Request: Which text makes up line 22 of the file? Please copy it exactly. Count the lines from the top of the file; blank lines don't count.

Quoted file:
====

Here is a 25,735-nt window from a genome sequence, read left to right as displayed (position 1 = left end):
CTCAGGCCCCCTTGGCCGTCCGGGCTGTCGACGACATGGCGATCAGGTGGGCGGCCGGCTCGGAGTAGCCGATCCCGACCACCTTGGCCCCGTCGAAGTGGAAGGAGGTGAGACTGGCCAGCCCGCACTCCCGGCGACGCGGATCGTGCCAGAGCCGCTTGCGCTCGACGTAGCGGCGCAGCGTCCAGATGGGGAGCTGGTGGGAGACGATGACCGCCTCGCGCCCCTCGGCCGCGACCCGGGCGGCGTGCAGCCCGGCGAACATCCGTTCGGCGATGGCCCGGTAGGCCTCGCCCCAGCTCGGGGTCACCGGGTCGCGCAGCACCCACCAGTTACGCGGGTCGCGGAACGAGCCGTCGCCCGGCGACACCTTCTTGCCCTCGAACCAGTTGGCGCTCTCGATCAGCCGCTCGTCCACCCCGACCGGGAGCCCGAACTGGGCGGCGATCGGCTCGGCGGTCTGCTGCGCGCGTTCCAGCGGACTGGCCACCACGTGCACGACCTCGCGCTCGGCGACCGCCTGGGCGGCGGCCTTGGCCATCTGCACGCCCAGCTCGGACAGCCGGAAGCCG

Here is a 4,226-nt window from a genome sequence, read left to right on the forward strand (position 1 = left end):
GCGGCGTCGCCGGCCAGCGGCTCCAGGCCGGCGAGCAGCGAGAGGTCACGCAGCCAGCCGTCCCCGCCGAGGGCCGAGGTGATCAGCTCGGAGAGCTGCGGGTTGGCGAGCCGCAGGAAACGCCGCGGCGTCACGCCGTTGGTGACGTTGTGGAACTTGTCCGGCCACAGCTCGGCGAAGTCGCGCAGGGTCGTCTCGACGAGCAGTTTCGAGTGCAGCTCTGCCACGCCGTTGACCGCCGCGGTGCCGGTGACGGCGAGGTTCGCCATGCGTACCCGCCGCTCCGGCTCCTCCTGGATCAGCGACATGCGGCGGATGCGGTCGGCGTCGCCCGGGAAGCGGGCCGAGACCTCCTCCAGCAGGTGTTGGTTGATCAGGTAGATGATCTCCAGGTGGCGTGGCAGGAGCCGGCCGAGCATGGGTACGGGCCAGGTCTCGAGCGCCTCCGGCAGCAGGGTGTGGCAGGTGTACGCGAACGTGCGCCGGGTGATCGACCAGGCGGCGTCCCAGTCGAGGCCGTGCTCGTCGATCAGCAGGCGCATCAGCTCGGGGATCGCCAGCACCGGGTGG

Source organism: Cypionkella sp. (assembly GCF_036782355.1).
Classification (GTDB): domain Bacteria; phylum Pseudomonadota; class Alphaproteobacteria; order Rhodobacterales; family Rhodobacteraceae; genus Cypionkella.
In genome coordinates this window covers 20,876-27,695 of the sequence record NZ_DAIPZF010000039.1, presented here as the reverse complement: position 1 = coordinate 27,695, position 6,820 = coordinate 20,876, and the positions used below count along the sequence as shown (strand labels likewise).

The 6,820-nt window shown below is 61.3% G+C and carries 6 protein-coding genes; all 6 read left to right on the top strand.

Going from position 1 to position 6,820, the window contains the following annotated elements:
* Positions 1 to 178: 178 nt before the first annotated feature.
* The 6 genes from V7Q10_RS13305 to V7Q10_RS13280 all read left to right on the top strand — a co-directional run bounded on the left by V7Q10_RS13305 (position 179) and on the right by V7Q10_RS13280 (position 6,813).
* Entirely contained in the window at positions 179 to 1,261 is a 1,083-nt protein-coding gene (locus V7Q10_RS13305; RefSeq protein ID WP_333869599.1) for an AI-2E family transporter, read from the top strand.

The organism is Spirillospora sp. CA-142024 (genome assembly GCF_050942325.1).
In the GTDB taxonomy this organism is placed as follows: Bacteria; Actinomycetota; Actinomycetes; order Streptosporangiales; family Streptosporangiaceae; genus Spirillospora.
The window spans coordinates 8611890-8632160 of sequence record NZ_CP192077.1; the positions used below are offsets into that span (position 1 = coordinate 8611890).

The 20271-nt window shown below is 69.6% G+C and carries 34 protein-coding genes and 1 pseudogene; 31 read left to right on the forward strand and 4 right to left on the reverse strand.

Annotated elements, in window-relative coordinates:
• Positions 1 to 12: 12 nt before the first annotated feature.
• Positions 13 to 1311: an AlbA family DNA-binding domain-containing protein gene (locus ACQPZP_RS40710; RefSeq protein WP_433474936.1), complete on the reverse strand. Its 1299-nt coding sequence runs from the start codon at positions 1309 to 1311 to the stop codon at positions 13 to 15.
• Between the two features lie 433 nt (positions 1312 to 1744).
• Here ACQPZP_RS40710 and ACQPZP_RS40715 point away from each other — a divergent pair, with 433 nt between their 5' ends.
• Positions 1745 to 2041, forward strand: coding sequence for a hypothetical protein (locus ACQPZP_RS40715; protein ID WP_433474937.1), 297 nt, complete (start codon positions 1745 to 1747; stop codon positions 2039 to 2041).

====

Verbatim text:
• Positions 1745 to 2041, forward strand: coding sequence for a hypothetical protein (locus ACQPZP_RS40715; protein ID WP_433474937.1), 297 nt, complete (start codon positions 1745 to 1747; stop codon positions 2039 to 2041).